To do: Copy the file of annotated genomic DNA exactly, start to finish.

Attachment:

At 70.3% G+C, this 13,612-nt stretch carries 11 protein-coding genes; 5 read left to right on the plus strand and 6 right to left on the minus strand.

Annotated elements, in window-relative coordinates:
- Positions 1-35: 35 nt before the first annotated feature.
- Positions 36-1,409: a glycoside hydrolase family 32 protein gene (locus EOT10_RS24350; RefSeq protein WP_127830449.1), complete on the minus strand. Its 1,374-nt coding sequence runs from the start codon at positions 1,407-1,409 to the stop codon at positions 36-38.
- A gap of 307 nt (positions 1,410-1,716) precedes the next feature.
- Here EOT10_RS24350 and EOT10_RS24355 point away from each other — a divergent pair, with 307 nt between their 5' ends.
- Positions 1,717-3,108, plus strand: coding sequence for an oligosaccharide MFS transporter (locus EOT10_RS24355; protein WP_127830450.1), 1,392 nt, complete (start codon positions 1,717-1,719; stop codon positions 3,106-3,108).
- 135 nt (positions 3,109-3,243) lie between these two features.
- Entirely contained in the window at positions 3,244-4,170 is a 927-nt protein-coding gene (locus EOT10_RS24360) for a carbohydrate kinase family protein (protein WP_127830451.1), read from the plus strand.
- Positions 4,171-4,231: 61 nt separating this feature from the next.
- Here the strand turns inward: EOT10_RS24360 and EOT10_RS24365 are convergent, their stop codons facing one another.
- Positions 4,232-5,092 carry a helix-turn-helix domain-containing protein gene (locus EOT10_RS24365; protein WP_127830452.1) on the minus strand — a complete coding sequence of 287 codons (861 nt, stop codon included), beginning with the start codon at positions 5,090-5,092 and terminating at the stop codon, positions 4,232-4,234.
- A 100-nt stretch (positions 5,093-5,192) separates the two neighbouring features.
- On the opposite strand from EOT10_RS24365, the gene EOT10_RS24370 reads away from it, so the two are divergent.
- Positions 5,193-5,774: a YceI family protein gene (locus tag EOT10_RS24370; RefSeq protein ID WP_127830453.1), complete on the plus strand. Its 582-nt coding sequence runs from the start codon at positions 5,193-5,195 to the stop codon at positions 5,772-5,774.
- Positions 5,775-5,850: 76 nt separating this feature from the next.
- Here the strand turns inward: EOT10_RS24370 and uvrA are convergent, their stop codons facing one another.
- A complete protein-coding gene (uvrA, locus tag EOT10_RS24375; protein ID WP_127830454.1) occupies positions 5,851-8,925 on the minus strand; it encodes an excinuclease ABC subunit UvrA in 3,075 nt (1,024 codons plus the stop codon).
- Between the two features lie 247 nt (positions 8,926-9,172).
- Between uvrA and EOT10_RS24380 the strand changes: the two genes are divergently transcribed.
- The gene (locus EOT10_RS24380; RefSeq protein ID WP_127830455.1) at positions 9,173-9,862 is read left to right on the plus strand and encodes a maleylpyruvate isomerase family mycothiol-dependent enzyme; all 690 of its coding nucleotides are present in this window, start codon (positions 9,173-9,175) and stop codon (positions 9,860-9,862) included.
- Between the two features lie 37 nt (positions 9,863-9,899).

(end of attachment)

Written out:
At 70.3% G+C, this 13,612-nt stretch carries 11 protein-coding genes; 5 read left to right on the plus strand and 6 right to left on the minus strand.

Annotated elements, in window-relative coordinates:
- Positions 1-35: 35 nt before the first annotated feature.
- Positions 36-1,409: a glycoside hydrolase family 32 protein gene (locus EOT10_RS24350; RefSeq protein WP_127830449.1), complete on the minus strand. Its 1,374-nt coding sequence runs from the start codon at positions 1,407-1,409 to the stop codon at positions 36-38.
- A gap of 307 nt (positions 1,410-1,716) precedes the next feature.
- Here EOT10_RS24350 and EOT10_RS24355 point away from each other — a divergent pair, with 307 nt between their 5' ends.
- Positions 1,717-3,108, plus strand: coding sequence for an oligosaccharide MFS transporter (locus EOT10_RS24355; protein WP_127830450.1), 1,392 nt, complete (start codon positions 1,717-1,719; stop codon positions 3,106-3,108).
- 135 nt (positions 3,109-3,243) lie between these two features.
- Entirely contained in the window at positions 3,244-4,170 is a 927-nt protein-coding gene (locus EOT10_RS24360) for a carbohydrate kinase family protein (protein WP_127830451.1), read from the plus strand.
- Positions 4,171-4,231: 61 nt separating this feature from the next.
- Here the strand turns inward: EOT10_RS24360 and EOT10_RS24365 are convergent, their stop codons facing one another.
- Positions 4,232-5,092 carry a helix-turn-helix domain-containing protein gene (locus EOT10_RS24365; protein WP_127830452.1) on the minus strand — a complete coding sequence of 287 codons (861 nt, stop codon included), beginning with the start codon at positions 5,090-5,092 and terminating at the stop codon, positions 4,232-4,234.
- A 100-nt stretch (positions 5,093-5,192) separates the two neighbouring features.
- On the opposite strand from EOT10_RS24365, the gene EOT10_RS24370 reads away from it, so the two are divergent.
- Positions 5,193-5,774: a YceI family protein gene (locus tag EOT10_RS24370; RefSeq protein ID WP_127830453.1), complete on the plus strand. Its 582-nt coding sequence runs from the start codon at positions 5,193-5,195 to the stop codon at positions 5,772-5,774.
- Positions 5,775-5,850: 76 nt separating this feature from the next.
- Here the strand turns inward: EOT10_RS24370 and uvrA are convergent, their stop codons facing one another.
- A complete protein-coding gene (uvrA, locus tag EOT10_RS24375; protein ID WP_127830454.1) occupies positions 5,851-8,925 on the minus strand; it encodes an excinuclease ABC subunit UvrA in 3,075 nt (1,024 codons plus the stop codon).
- Between the two features lie 247 nt (positions 8,926-9,172).
- Between uvrA and EOT10_RS24380 the strand changes: the two genes are divergently transcribed.
- The gene (locus EOT10_RS24380; RefSeq protein ID WP_127830455.1) at positions 9,173-9,862 is read left to right on the plus strand and encodes a maleylpyruvate isomerase family mycothiol-dependent enzyme; all 690 of its coding nucleotides are present in this window, start codon (positions 9,173-9,175) and stop codon (positions 9,860-9,862) included.
- Between the two features lie 37 nt (positions 9,863-9,899).